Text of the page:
1. Wow! (jaw drops) Reading all this I wonder how my system works at all?

    I slapped a 0.1 uF polyester film capacitor across the leads into my GM3's and GM8's and have never had any trouble of that sort.

    Mind, I don't have a scope, but I've never heard any radio interference nor have I had any complaints from the neighbors in my building about TV interference. I'd have thought that I would since I've run the silly thing for days at a time.

    I used the polyester film capacitor instead of a ceramic for some reason that Simon mentioned over a year ago. I can't remember what the reason was, though.

    I wonder if I'm just too dumb to have noticed the sorts of problems you're finding?

  2. We have terrestrial digital TV which is more sensitive to noise than analogue and the aerial is in the loft, which is not the best location. Isn't it all cable in the US?

    Also my use of I2C means that the comms is more susceptible to noise, it's 3.3V rather than 5V, edge sensitive rather than level and 10 times the data rate.

    I wouldn't have thought a polyester film capacitor would have less inductance than the disc ceramic I tried bit it may do if it is small. They are used for mains motor suppression for safety reasons.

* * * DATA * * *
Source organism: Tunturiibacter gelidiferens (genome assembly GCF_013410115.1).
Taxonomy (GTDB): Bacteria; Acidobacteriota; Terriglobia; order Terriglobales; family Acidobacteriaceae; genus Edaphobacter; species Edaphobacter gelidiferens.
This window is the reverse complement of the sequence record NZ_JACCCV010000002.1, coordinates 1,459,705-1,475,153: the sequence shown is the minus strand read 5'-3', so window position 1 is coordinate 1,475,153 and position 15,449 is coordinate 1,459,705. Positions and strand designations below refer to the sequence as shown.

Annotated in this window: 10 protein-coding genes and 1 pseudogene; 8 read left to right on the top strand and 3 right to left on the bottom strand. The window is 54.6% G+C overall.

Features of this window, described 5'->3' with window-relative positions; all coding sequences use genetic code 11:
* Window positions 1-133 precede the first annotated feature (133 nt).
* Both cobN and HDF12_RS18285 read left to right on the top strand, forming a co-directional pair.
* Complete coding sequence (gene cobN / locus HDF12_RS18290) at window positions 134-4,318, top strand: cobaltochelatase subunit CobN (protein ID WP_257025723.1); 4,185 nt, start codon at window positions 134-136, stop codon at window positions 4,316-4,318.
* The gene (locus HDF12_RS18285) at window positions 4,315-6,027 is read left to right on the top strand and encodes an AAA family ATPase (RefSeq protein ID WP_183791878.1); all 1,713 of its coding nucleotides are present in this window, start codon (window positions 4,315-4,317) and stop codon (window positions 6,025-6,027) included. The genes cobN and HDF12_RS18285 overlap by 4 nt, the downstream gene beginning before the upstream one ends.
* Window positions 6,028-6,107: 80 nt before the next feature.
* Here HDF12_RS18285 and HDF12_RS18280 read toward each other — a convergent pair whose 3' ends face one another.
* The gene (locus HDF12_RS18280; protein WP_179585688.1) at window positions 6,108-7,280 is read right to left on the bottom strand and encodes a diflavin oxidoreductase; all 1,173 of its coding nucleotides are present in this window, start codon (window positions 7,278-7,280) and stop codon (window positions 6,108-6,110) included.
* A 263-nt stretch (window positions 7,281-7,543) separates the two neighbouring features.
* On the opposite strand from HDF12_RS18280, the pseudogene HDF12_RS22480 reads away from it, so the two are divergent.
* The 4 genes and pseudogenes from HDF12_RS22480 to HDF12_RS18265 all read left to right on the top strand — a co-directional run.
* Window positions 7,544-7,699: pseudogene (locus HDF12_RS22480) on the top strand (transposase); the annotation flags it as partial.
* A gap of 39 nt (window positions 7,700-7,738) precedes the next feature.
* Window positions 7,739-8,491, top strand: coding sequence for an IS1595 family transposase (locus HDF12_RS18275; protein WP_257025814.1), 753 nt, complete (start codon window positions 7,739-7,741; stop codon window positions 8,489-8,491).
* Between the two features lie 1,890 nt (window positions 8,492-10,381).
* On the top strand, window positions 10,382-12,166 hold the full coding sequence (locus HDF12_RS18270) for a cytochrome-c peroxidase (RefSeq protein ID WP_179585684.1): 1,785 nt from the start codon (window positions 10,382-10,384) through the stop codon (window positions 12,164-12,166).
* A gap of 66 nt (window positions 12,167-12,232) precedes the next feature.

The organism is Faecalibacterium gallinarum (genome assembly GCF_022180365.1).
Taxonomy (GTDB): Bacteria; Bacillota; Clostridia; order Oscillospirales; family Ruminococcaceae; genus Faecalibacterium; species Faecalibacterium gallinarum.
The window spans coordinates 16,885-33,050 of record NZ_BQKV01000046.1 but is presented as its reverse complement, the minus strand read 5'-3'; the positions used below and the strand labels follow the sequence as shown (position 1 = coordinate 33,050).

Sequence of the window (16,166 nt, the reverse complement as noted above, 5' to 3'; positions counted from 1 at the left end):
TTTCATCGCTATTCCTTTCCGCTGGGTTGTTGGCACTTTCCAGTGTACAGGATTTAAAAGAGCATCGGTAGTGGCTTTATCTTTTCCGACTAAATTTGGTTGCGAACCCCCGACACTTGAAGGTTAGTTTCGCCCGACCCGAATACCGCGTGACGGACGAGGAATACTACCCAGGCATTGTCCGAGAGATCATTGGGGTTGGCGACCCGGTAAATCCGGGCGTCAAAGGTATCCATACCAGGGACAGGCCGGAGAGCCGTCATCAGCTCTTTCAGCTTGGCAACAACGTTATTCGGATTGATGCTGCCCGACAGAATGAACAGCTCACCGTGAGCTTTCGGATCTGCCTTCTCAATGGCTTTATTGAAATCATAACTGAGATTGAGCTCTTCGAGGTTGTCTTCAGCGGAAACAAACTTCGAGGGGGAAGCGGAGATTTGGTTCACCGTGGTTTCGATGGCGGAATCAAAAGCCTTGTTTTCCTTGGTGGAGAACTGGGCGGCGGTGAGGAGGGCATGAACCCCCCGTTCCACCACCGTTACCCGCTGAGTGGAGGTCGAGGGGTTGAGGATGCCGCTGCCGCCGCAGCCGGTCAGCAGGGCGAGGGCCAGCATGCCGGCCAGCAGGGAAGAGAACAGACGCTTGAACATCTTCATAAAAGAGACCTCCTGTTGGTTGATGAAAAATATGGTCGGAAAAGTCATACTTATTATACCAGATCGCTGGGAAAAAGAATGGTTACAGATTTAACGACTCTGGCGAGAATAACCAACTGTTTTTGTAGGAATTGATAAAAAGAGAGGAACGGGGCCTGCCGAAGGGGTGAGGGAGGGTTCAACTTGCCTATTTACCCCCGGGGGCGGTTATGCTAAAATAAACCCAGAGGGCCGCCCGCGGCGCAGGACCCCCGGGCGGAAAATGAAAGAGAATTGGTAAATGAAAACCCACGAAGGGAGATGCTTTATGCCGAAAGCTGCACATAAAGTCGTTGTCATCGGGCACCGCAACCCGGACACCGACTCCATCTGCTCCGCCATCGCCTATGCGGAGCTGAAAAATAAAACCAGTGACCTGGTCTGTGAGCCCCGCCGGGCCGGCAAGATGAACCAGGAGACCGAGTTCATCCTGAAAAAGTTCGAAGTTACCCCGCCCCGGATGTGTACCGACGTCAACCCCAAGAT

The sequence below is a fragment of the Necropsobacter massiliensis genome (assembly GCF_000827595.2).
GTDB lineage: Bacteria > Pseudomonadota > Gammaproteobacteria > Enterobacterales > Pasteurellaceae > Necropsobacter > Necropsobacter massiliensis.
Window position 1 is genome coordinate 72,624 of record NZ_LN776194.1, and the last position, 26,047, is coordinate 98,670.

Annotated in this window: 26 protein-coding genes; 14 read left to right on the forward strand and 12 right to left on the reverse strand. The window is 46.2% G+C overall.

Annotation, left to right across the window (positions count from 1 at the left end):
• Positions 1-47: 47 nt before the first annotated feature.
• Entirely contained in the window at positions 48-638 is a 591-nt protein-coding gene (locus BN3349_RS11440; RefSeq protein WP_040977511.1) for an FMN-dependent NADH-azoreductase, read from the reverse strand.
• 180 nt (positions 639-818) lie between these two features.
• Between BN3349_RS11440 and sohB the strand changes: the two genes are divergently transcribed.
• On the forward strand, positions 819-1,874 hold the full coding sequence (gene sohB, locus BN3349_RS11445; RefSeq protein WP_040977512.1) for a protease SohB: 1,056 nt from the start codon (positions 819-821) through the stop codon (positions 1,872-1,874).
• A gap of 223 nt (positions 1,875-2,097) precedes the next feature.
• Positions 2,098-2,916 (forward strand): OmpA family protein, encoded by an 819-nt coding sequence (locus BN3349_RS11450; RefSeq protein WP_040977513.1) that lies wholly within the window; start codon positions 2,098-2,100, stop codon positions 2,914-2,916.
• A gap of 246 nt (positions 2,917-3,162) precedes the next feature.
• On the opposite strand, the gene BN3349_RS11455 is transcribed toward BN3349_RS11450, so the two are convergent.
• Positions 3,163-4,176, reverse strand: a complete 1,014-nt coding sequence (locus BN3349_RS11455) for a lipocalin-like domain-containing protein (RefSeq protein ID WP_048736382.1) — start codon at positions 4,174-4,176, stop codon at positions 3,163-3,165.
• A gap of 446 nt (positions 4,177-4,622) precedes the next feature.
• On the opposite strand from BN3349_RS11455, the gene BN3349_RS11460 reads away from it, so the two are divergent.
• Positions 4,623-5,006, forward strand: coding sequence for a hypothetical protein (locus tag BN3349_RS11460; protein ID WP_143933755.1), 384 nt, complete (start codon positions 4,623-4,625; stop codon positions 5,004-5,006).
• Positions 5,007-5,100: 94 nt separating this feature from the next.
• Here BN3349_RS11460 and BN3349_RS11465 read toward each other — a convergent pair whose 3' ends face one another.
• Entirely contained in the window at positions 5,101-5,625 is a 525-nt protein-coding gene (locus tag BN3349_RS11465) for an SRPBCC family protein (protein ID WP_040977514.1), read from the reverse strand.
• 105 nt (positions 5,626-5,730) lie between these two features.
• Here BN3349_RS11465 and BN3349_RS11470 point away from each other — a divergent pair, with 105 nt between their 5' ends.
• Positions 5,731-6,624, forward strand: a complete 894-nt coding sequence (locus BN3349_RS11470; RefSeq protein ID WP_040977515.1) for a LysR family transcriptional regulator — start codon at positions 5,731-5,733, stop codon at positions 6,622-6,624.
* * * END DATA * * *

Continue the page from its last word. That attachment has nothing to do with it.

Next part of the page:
The three 1nF capacitors were enough to fix the TV and make the comms work but there was still a lot of noise on the scope.

  3. "Isn't it all cable in the US?"

    Just about, except in some rural areas. Even there you're more likely to find people using satellite dishes instead of antenna what with mountains and all making reception shadows pretty much everywhere. When they went over from VHF to UHF years and years ago transmission became more or less line-of-sight.

    "Also my use of I2C means that the comms is more susceptible to noise, it's 3.3V rather than 5V, edge sensitive rather than level and 10 times the data rate."

    I've thought about going over to I2C for some of the comms. Sounds like I could get in trouble with brushed motors.

    "They are used for mains motor suppression for safety reasons."